9/1/2017 9:39:00 AM Remembering Ryan White State, national leaders celebrate legacy
(From left to right) Hamilton Heights Middle School Vice Principal Corey Kiger, State Rep. Tony Cook, HIV Prevention Director John Nichols, Hamilton Heights Middle School Principal Bret Bailey, Athletic Supervisor Dan Smith, Department Head of Social Studies and teacher Jeff Beechler, Surgeon General of the United States Dr. Jerome Adams, Hamilton Heights School Board member Doug Ozolins and former faculty member Gary Perkins today at Hamilton Heights Middle School commemorate the 30th anniversary of Ryan White’s first day as a student at Hamilton Heights High School. The “Remembering Ryan” program brought leaders, students, faculty and alumni from White’s class together to remember and celebrate his life and legacy.
Ryan White (center), Tony Cook (right) and other students when White attended Hamilton Heights High School between 1986-1990.
"Going back to school was so important to Ryan even though he knew he didn't have a lot of time left. His classmates were able to see how important it was for him to be in a normal classroom, to be a normal student. It's wonderful to see our community and students continue to support and lift others up."
ARCADIA - Newly appointed United States Surgeon General Dr. Jerome Adams, former Indiana State Health Commissioner, joined community, state and school leaders in commemorating the 30th anniversary of Ryan White's first day as a student at Hamilton Heights High School.
State Rep. Tony Cook (R-Cicero) was the school's principal at the time.
"Celebrating Ryan's life is a learning and growing experience for the community and students," Cook said. "Going back to school was so important to Ryan even though he knew he didn't have a lot of time left. His classmates were able to see how important it was for him to be in a normal classroom, to be a normal student. It's wonderful to see our community and students continue to support and lift others up."
At the age of 13, White received a tainted blood transfusion he received to treat his hemophilia and was infected with AIDS. At that time, information about the disease was unknown, and his story and the challenges he faced attracted the national spotlight. White died on April 8, 1990, just days before his high school graduation.
The "Remembering Ryan" program brought leaders, students, faculty and alumni from White's class to celebrate the day he entered the school on Aug. 31, 1987.
"Ryan White taught us about courage, acceptance and perseverance," Adams said. "While medical advances have made HIV a chronic disease that can be managed with medications, we must continue to honor Ryan's legacy and promote research and education that ultimately end HIV and the stigma it still carries."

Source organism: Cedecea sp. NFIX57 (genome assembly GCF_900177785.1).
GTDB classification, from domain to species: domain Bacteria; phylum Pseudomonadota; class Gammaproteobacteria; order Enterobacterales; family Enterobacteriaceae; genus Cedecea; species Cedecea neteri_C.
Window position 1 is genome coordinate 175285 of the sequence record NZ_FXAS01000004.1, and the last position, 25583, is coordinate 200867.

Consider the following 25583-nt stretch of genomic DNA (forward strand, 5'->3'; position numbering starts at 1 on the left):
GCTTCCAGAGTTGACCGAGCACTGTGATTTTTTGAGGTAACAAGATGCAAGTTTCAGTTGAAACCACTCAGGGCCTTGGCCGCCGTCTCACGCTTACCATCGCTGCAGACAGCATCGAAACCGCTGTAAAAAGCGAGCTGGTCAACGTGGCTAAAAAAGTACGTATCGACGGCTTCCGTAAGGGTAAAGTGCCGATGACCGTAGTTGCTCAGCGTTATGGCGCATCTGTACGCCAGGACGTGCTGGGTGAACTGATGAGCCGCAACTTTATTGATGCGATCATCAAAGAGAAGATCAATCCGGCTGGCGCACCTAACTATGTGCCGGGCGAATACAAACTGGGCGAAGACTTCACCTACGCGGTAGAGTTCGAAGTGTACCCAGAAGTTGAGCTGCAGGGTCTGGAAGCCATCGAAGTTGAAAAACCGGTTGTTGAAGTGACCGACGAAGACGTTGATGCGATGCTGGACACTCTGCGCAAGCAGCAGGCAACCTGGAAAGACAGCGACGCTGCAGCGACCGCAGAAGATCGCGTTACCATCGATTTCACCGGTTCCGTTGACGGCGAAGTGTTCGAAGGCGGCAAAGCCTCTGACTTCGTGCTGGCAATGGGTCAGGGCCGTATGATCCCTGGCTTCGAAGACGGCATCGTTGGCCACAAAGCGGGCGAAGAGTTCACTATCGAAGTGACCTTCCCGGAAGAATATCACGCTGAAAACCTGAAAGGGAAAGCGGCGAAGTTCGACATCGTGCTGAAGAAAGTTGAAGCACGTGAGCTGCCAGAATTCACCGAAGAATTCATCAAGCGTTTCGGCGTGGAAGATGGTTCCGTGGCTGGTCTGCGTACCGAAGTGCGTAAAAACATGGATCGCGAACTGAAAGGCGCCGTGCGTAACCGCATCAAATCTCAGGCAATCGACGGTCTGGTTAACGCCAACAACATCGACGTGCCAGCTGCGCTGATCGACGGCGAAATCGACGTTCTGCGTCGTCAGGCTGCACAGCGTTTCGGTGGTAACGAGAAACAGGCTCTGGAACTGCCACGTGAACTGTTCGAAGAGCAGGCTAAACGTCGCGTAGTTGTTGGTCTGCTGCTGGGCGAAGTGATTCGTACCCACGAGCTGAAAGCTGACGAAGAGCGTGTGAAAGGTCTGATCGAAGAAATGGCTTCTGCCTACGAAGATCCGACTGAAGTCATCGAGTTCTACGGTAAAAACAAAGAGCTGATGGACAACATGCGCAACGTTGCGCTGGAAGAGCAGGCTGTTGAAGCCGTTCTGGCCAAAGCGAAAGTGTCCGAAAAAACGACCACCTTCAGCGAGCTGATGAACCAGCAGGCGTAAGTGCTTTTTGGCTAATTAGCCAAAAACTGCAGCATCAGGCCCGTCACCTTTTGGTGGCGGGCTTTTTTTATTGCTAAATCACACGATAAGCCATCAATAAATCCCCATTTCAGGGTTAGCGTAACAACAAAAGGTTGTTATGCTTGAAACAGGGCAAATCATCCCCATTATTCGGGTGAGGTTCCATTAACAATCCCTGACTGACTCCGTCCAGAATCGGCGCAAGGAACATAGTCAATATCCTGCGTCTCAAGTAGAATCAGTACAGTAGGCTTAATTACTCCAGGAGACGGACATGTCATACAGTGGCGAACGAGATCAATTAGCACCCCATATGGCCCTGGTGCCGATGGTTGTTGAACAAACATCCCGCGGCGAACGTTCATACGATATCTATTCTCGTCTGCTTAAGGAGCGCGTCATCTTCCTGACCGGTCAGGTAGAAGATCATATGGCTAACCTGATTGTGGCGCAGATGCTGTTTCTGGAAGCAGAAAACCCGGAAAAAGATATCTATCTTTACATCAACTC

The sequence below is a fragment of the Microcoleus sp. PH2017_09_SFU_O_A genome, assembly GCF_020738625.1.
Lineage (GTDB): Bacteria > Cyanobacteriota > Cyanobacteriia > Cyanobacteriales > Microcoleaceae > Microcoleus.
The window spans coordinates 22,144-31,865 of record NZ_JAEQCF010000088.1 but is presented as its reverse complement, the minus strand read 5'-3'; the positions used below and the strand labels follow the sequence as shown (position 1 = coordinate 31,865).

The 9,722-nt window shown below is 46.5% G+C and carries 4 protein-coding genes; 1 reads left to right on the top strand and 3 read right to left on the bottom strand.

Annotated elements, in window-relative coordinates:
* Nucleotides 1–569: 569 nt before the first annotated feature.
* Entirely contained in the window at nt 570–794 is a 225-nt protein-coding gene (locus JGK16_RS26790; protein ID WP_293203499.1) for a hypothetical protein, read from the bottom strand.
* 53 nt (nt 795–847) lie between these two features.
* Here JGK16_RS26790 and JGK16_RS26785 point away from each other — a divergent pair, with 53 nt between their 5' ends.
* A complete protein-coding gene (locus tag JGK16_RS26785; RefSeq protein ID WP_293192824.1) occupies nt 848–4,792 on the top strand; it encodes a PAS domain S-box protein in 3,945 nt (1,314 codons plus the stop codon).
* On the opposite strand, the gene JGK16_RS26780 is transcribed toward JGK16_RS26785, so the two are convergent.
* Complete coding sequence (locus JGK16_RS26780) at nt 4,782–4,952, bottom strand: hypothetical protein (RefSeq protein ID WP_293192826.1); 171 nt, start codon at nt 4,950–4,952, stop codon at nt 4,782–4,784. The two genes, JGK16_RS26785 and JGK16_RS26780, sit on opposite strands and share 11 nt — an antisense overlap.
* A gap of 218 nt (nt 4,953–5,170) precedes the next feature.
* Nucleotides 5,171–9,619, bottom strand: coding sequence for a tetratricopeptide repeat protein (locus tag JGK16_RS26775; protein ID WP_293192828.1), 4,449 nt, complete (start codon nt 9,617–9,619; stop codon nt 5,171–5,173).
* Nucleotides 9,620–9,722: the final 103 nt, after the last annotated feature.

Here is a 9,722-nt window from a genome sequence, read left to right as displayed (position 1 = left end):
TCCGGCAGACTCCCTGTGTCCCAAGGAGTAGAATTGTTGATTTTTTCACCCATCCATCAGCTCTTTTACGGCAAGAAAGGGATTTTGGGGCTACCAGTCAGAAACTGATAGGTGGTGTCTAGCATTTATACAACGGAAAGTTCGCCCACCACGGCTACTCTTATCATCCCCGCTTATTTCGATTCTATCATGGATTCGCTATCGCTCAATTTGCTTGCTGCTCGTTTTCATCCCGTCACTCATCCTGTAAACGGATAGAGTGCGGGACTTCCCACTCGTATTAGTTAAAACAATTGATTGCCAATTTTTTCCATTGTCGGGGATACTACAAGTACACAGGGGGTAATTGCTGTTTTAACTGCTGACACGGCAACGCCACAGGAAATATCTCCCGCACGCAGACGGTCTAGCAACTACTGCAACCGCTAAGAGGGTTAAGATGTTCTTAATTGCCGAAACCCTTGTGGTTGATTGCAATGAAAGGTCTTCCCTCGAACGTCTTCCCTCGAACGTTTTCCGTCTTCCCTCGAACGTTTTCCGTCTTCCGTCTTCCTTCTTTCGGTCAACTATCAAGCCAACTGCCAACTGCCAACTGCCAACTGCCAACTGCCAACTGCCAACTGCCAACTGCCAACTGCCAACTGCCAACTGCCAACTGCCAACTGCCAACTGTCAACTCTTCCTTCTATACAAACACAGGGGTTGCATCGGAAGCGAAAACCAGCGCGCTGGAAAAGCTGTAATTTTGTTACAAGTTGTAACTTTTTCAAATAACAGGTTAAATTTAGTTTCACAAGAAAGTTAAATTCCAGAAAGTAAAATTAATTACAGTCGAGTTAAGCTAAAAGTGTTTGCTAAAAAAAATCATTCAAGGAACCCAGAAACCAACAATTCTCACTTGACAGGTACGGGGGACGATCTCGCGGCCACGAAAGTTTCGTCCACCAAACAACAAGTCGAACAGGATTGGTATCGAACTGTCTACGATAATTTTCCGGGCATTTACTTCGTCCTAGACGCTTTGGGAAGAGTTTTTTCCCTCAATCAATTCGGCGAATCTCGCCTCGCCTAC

State HIV Prevention Director John Nichols also spoke at the event.
White's mother, Jeanne White-Ginder, has since become an HIV/AIDS activist. She successfully pushed for the enactment of the Ryan White Comprehensive AIDS Resources Emergency Act, which provides assistance to uninsured or underinsured individuals who have AIDS, was named in honor of Ryan in 1990 and was reauthorized in 2013. White-Ginder speaks regularly to audiences nationwide about her experience and the AIDS epidemic.
There is also a Ryan White Room at the Children's Museum of Indianapolis. Visit RyanWhite.com for more of Ryan's story.
"It's my hope that this celebration of Ryan White's life, 30 years after he came to Hamilton Heights, has inspired our students, staff, and community to take on the challenges of our day with the same courage, trust in education, and compassion towards others that his classmates demonstrated for us," Hamilton Heights Middle School Principal Bret Bailey said. "Ultimately, our goal has been to take time to remember Ryan and the impact he had on our school, community and world."
According to the Indiana State Department of Health, the only way to know if you are infected with HIV is to be tested. Many people who are infected with HIV do not have any symptoms at all for 10 years or more. No cure currently exists for HIV, but HIV can be controlled with proper medical care. Today, someone diagnosed with HIV and treated before the disease is advanced can have a nearly normal life expectancy.